The Right Glue for the Job
There are TONS of leather adhesives on the market from cements, to all purpose, and some that even require thinner but how do you know which one? This post will tell you which glue will work for which project and the pros and cons of use.
Fieblings Leather Cement: This is a white glue used to glue to thin pieces of leather together. After application, you have to press them together for about ten minutes before letting it cure to dry.
Pros: It’s good for small projects where the leather is thin. It will hold solid.
Cons: Messy, you have to keep the pieces pressed together hard to keep them from coming apart. If you’re pressed for time and looking for something to cure fast, this glue is not for you.
Gorilla Glue: This glue I found to be VERY useful and I found out by complete luck! If you’re trying to glue heavy leather (7-10oz veg tanned) to a piece of thinner leather like lambskin, suede or 1-4oz leather, then this glue is for you! Not only will it hold it will also flex!
Pros: Strong hold, will flex, overnight cure
Cons: Messy, very, very messy. Coat and thin layer and press and let it cure for a few hours or overnight!
Barge All purpose cement: I tried this on a whim and it was the best glue I’ve ever used! It was strong, a thin layer will go all the way, and can be thinned.
Pros: Strong hold, 15-20 minute cure time. Okay smell. If you don’t like the smell, it’ll disappear in day or two. Good for other surfaces to leather (clay, metal, beads, etc)
Cons: Need to be in a ventilated area. The smell is like a nail polish scent but can make people sick. Air out as necessary. Also can dry out if not properly closed. Also VERY thick. But fear not, there's a thinner!
E6000 237032 Craft Adhesive: Best glue ever! Especially for tacking different surfaces together ie: metal to leather, clay to leather, anything really!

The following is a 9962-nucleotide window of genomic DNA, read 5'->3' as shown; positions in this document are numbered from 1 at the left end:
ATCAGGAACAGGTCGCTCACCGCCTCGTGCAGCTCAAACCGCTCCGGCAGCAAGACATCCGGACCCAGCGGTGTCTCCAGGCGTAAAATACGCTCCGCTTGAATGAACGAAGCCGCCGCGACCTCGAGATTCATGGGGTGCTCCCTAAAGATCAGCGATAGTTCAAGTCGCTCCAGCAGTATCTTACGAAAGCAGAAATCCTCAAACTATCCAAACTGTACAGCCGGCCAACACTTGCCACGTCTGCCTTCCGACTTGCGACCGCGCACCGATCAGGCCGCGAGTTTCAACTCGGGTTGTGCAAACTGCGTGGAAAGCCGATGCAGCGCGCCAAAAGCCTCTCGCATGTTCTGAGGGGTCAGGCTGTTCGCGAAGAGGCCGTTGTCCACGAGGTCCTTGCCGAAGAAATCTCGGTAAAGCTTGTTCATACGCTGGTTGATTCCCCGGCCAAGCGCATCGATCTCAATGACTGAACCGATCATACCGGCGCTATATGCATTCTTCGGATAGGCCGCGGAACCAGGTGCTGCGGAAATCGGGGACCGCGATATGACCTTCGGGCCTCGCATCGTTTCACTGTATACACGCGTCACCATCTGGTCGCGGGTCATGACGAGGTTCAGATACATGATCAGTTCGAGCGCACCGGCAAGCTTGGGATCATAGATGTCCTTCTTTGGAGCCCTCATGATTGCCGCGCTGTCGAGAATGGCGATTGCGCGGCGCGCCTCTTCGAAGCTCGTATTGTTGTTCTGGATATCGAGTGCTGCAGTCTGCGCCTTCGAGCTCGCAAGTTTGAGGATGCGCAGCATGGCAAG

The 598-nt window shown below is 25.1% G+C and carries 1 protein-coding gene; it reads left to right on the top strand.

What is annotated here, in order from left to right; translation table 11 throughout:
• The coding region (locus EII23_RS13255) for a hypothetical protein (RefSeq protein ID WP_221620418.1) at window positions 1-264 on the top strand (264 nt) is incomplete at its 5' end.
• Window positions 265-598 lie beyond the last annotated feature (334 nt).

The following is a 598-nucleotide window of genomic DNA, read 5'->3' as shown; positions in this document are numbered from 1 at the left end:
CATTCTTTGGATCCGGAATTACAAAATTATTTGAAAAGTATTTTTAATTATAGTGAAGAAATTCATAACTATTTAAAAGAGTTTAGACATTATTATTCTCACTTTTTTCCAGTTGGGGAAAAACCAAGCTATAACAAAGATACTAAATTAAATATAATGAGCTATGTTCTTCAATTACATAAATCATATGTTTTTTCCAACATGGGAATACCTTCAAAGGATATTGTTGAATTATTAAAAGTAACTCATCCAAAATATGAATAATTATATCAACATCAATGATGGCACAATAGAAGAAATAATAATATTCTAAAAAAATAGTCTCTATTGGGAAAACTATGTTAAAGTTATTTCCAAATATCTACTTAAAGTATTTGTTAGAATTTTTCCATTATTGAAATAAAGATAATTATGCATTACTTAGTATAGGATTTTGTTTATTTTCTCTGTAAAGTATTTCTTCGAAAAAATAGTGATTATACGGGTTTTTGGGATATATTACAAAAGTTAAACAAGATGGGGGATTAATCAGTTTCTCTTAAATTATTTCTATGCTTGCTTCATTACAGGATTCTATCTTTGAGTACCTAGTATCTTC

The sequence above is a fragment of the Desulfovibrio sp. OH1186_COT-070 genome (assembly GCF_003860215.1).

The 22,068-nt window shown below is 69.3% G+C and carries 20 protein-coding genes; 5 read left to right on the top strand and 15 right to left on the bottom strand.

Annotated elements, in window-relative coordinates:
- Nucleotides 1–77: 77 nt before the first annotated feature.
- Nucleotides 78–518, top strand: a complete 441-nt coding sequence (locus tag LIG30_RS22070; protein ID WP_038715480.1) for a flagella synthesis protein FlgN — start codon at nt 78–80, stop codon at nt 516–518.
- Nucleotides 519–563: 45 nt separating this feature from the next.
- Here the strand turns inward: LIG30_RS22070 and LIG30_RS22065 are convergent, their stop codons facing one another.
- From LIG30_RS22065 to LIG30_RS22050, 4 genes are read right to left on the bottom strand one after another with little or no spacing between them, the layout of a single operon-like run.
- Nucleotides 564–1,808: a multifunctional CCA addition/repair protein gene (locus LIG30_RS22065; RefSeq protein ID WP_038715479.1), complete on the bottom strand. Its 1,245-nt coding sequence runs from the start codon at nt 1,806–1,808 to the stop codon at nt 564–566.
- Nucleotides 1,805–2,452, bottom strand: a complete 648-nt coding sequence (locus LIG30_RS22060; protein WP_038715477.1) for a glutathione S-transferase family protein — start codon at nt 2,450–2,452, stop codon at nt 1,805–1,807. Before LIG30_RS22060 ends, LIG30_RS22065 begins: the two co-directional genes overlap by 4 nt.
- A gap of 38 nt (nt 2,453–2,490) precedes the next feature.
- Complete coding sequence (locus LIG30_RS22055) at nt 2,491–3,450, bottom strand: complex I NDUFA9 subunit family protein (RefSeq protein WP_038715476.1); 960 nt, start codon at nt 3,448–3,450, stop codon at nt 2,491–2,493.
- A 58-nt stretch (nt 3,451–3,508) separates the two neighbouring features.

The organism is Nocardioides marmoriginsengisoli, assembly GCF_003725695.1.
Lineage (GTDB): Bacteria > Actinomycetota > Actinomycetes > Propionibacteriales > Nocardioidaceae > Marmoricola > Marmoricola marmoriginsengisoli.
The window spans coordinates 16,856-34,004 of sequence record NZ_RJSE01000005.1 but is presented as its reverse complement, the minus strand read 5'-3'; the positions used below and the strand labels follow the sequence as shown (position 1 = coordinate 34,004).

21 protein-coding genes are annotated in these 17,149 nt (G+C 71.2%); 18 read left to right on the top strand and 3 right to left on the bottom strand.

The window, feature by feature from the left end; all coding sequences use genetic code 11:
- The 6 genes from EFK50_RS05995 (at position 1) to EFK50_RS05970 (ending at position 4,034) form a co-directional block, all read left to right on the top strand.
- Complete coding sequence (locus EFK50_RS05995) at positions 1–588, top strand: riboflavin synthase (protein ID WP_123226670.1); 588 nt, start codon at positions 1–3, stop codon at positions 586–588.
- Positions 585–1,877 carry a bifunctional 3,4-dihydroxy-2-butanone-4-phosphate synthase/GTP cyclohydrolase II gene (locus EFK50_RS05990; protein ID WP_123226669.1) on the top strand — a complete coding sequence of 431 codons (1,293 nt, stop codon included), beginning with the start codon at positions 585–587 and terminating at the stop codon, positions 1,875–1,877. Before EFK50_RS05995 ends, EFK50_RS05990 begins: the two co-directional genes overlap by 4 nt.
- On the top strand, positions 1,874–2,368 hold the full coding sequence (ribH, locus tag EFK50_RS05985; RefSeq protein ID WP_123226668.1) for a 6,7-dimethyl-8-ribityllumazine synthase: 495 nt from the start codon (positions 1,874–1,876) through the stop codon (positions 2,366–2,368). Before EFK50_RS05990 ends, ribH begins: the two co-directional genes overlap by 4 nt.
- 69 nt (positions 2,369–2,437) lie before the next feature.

Pros: Very strong hold, cures in about 10-30 minutes. Great for adding hardware, bits and pieces, even piecing suede together.
Cons: A LOT of cancer causing chemicals, have to wash hands thoroughly after use, strong smell, this will make you sick! Well ventilated area (outside or in an opened room with a fan). Smell won’t leave work for about a awhile. Air out if you can’t take it.
Hot glue is a honorable mention to this list only for certain things. It’s good for adding hardware onto leather: metal, clay, and lace. However you have to use industrial hot glue (not regular Michaels or Joann’s craft glue). You need something from Harbor Freight, Lowes, Home Depot, pretty much any Home and Garden store. That way it will stick. However when piecing leather together, I will advise against it because it doesn’t flex and it may not hold as you want.
Pros: strong, no weird smell, cheaper because you just have buy glue sticks.
Cons: You need an outlet to use it, obviously. Need the glue sticks tailored to the gun.